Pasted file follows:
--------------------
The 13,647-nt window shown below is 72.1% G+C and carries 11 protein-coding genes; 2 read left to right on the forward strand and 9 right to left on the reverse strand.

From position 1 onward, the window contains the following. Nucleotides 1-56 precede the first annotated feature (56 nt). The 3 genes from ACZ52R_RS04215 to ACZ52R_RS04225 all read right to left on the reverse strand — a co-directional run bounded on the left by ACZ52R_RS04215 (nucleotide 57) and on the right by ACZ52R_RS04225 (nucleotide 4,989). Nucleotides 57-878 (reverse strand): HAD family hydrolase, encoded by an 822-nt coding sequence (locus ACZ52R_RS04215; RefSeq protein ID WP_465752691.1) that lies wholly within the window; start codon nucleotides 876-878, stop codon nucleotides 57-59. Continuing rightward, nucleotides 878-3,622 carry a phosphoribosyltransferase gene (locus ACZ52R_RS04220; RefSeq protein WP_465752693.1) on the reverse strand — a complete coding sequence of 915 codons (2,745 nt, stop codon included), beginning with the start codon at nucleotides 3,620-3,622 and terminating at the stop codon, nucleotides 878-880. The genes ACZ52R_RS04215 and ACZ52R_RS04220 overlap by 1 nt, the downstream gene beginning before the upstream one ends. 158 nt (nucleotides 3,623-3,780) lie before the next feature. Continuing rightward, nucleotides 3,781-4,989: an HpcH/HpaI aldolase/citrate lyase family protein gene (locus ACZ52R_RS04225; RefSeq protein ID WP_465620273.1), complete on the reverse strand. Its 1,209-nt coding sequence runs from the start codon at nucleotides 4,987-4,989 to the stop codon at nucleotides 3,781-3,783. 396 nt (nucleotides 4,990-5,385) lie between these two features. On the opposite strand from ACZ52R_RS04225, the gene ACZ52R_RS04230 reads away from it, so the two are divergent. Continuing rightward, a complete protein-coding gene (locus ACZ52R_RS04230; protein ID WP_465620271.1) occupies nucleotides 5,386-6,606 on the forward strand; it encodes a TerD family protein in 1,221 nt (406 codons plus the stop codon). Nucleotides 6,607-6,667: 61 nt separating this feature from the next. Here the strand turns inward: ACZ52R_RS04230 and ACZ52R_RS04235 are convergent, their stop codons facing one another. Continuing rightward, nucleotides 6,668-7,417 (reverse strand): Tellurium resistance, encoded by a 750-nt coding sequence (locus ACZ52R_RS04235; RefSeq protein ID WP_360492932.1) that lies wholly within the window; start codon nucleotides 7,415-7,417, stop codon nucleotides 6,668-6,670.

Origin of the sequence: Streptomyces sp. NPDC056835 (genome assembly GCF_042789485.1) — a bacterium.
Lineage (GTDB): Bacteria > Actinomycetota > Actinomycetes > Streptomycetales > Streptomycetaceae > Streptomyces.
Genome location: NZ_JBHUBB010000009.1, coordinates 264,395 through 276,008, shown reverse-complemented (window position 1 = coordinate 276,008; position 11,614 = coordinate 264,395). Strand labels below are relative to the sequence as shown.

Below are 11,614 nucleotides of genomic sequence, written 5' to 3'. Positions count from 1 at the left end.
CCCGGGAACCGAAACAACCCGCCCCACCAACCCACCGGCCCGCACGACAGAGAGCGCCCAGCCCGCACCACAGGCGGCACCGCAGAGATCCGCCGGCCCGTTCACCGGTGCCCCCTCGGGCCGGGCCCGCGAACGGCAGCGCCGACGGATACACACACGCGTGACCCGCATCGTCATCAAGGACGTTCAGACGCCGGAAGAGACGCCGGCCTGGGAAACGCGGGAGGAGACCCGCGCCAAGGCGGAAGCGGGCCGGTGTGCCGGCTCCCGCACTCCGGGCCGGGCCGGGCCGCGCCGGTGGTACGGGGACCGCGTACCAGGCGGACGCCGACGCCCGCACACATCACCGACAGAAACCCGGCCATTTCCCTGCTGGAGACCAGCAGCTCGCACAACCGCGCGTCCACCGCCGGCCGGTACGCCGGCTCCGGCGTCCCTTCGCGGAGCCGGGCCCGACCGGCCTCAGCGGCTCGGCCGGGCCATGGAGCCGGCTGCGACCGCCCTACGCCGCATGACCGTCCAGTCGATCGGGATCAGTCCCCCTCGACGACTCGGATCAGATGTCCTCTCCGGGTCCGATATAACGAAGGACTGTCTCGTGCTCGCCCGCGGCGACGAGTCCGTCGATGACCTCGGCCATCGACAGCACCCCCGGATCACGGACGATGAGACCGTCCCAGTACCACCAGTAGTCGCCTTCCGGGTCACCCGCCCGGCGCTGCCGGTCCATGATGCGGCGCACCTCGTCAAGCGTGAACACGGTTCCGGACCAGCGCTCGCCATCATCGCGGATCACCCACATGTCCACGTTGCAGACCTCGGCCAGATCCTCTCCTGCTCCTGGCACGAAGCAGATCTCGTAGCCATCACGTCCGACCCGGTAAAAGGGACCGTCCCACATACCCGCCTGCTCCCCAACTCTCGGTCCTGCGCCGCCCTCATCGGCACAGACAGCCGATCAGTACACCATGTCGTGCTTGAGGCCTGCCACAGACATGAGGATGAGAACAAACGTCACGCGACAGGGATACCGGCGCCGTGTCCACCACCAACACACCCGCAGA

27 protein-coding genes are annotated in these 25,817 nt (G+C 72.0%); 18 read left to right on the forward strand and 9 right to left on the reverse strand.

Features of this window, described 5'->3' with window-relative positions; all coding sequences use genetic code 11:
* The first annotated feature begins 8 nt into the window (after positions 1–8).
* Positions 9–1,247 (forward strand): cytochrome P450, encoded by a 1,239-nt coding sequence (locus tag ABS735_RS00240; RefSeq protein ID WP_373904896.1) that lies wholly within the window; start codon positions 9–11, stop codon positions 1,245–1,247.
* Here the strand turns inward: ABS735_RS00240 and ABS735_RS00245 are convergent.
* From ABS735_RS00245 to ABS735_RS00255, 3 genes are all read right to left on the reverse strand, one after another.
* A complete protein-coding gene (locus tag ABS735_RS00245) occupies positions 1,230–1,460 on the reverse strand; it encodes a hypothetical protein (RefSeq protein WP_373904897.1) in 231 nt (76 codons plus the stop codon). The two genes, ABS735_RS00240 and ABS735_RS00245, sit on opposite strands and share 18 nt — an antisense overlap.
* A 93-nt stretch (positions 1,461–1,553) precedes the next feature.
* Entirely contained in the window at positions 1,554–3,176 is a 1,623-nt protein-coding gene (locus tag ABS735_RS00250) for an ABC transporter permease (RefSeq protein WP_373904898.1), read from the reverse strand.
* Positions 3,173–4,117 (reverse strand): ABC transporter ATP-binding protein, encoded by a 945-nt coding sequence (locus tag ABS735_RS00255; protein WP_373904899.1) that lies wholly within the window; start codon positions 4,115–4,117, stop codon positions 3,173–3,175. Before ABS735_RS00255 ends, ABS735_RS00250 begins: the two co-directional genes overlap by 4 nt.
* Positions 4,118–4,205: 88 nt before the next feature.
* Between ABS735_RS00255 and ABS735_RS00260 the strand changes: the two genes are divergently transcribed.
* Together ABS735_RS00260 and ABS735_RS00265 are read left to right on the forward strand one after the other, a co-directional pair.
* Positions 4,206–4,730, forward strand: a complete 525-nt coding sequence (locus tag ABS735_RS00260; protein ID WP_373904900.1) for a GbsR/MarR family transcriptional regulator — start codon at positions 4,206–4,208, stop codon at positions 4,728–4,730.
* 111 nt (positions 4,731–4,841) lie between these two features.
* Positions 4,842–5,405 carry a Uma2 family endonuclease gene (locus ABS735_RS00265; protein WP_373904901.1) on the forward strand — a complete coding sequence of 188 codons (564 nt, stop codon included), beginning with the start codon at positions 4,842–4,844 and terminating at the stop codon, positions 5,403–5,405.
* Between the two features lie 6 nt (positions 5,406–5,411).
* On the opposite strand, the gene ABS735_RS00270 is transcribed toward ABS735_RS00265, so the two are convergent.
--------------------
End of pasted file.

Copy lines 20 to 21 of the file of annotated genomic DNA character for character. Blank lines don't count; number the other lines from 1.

* Together ABS735_RS00260 and ABS735_RS00265 are read left to right on the forward strand one after the other, a co-directional pair.
* Positions 4,206–4,730, forward strand: a complete 525-nt coding sequence (locus tag ABS735_RS00260; protein ID WP_373904900.1) for a GbsR/MarR family transcriptional regulator — start codon at positions 4,206–4,208, stop codon at positions 4,728–4,730.